Cross-domain AJAX request support
Closed, ResolvedPublic

Description

The W3C working draft on cross-origin resource sharing ( http://www.w3.org/TR/cors/ ) specifies how browsers can send AJAX requests which normally wouldn't be allowed by same-origin rules. Specifically, the repsonse of the server must contain an Access-Control-Allow-Origin header with the list of domains which are allowed to send requests. At least Firefox 3.5 and Explorer 8 already support this. Support for such a setting in the MediaWiki API could allow user scripts to perform functions that affect multiple sites (such as moving images to Commons, or combining watchlists from multiple sites), toolserver scripts to access the wikis with a sound security model (the script can instruct the browser to do stuff on a wiki without asking for passwords or session cookies), and 3rd party MediaWiki installations to have a public read/write API suitable for widgets and mashups.

The only possible security problem I can think of would be if a MediaWiki installation would allow both user scripts and page edit requests from untrusted domains. You could either disallow remote API calls to write .js pages, or leave this to be the responsibility of the one configuring the site (ie. do not enable $wgAllowUserJs / $wgUseSiteJs when API requests from untrusted domains are enabled).


Version: unspecified
Severity: enhancement

bzimport added a project: MediaWiki-API.Via ConduitNov 21 2014, 10:42 PM
bzimport set Reference to bz19907.
Tgr created this task.Via LegacyJul 24 2009, 10:22 AM
Catrope added a comment.Via ConduitJul 25 2009, 5:49 PM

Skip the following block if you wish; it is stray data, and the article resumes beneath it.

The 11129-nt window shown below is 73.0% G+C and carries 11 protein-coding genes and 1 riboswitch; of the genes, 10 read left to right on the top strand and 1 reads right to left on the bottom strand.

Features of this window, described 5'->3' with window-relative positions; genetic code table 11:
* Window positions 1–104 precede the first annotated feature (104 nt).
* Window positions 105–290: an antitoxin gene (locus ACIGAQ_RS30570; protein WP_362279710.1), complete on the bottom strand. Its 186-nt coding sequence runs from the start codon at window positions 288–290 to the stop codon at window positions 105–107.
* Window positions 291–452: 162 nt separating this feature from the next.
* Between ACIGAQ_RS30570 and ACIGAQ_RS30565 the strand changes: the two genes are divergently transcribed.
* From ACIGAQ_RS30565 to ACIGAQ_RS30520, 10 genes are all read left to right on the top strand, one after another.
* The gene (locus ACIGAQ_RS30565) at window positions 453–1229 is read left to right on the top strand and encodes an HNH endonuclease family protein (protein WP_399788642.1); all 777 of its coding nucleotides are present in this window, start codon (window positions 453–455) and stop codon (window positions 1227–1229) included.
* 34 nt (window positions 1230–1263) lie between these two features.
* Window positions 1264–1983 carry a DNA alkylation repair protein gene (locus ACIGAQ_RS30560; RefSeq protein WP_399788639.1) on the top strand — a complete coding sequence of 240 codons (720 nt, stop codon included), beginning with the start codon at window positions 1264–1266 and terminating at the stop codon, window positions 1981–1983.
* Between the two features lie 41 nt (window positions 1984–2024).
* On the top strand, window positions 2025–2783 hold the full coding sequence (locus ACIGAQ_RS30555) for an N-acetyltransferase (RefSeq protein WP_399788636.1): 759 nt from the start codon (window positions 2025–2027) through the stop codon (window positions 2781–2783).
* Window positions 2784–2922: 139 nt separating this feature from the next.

Could you be more clear as to what exactly should be changed?

TheDJ added a comment.Via ConduitJul 25 2009, 7:07 PM

There is some more discussion about the Access-Control-Allow-Origin header here:

https://developer.mozilla.org/En/HTTP_Access_Control

Mr.Z-man added a comment.Via ConduitJul 25 2009, 9:20 PM

I imagine this would be controlled by a configuration variable, something like $wgCrossSiteAJAXdomains containing an array of domains allowed to make cross-site AJAX requests to the API by the Access-Control-Allow-Origin header.

https://developer.mozilla.org/En/Server-Side_Access_Control gives some PHP examples of implementations.

Mr.Z-man added a comment.Via ConduitJul 30 2009, 11:59 PM

Created attachment 6407
Patch against r54044

Patch to add support for Access-Control-Allow-Origin in api.php
This also uses the Access-Control-Allow-Credentials header, which I believe is required for anything that requires cookies.

I can't really test this on a localhost test wiki, so would appreciate some review.

Should we only allow this for the API, or should we do this for any entry point?

For reference: http://dev.w3.org/2006/waf/access-control/

Attached: crosssiteajax.patch

TheDJ added a comment.Via ConduitJul 31 2009, 12:35 AM

Another place where this might be useful, if not now then in future browser versions, is likely cross wikimedia project login for people with strict security settings for cookies.

Catrope added a comment.Via ConduitJul 31 2009, 10:19 AM

(In reply to comment #4)